UFC President, Dana White took immediate action following two controversial split decisions at UFC Fight Night 48 in Macao earlier this weekend. Judge Howard Hughes was told to take the rest of the night off by Mr. White himself after a flurry of complaints streamed in via Twitter and a disgruntled audience began to change the tone of the event.
Mr. White confirmed these actions during the post-fight press conference at The Venetian Macao’s Cotai Arena.
According to White, “He was involved in the first fight and the second fight, [then] I told the guys to go let him grab some beer and some popcorn and go sit down and start watching some fights, not judging them.”
Although Mr. White didn’t identify the judge by name, MMAjunkie confirmed with UFC officials that Hughes was the judge told to take the rest of the night off after the conclusion of the second fight. Some fans have cried fowl since learning of the news, accusing the UFC of inappropriately influencing the outcome of the fights. However, White admitted his decisions were based on audience reaction rather than personal interests.
“I know a lot of people, the media included and the fans I saw on Twitter, felt that Phillips won the fight, but I thought Milana won the fight, so I disagree,” White said. “But at the end of the day, who gives a s–t what I think. It’s the judges. They pick the winner, and that’s all that matters.”
What many observers outside of Asia may not know is that the audiences there are extremely passionate about combat sports. For many in Asia combat sports go hand in hand with gambling and betting and with that comes an extreme desire for clear decisions. Split decisions can affect the audience’s confidence leading to dissent that can significantly impact business in an economy that is highly dependent on it’s casino gambling.
According to a February 2013 report by BBC News, “Gambling is big business in Asia. Casinos in Singapore and Macau are among of the world’s most profitable, and betting on sporting events is increasing. But for all the legal glamour and glitz, there is also a darker side. Asia has been found at the centre of the latest global match-fixing scandal.”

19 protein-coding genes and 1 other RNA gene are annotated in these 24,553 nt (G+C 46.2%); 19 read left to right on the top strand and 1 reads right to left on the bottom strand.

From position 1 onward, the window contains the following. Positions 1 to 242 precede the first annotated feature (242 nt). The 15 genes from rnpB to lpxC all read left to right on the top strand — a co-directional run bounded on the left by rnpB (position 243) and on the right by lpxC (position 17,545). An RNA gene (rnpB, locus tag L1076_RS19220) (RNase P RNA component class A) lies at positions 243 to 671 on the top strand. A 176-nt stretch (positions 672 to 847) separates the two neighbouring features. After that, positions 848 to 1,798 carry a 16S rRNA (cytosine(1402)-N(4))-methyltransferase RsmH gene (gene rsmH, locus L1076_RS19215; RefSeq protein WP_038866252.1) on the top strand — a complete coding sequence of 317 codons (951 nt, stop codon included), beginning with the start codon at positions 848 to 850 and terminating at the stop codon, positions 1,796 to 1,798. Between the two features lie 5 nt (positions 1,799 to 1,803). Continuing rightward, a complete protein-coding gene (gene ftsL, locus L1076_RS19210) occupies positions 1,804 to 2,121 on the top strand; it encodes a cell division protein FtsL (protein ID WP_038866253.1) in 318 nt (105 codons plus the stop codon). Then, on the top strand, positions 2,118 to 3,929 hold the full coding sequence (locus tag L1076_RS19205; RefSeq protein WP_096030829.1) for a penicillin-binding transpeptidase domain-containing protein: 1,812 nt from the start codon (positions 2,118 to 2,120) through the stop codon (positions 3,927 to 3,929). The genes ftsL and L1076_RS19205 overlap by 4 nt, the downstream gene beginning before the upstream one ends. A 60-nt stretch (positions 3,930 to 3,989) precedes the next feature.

Since then politicians and local officials in Macao have worked towards changing perceptions of their economy’s staple business to ensure that no further sanctions or limitations are placed on local travel and transport of money. Taking these factors into account it’s fair to assume that Mr. White was acting in the interests of the greater good for the local businesses and the audience by attempting to ensure clear and unilateral decisions are made for their debut event in China.
However, as Murphy’s Law would have it, anything that can go wrong will go wrong. As the change in judges was not properly communicated to the production crew, some of the rest of the night’s fights were announced with judge Howard Hughes still in place leaving the promotion open to even more scrutiny.
Without an athletic commission to regulate and manage the judging it is up to the promotions in these locales to appoint the judges and administer the process. And while some have been able to empathize with the UFC President’s decision others have criticized the lack of communication and coordination with officials to ensure the process is smooth and transparent.
Mr. White himself admitted the blame lands squarely on the UFC for the outcome, even though the rest of the night’s fights did result in unanimous decisions by all three judges.
“It wasn’t great tonight,” White said. “It wasn’t, and it drives me crazy. So, I can sit there and ridicule Nevada, California and all these other places we go, but nobody to point the finger at tonight except for us.”
Regional politics will continue to play an increasing and likely frustrating role for the UFC as they expand into new international territories and it may behoove them to ensure there is some distance from the judging process for their events, but it remains to be seen if those regions will be interested in establishing formal commissions to manage these processes in the future.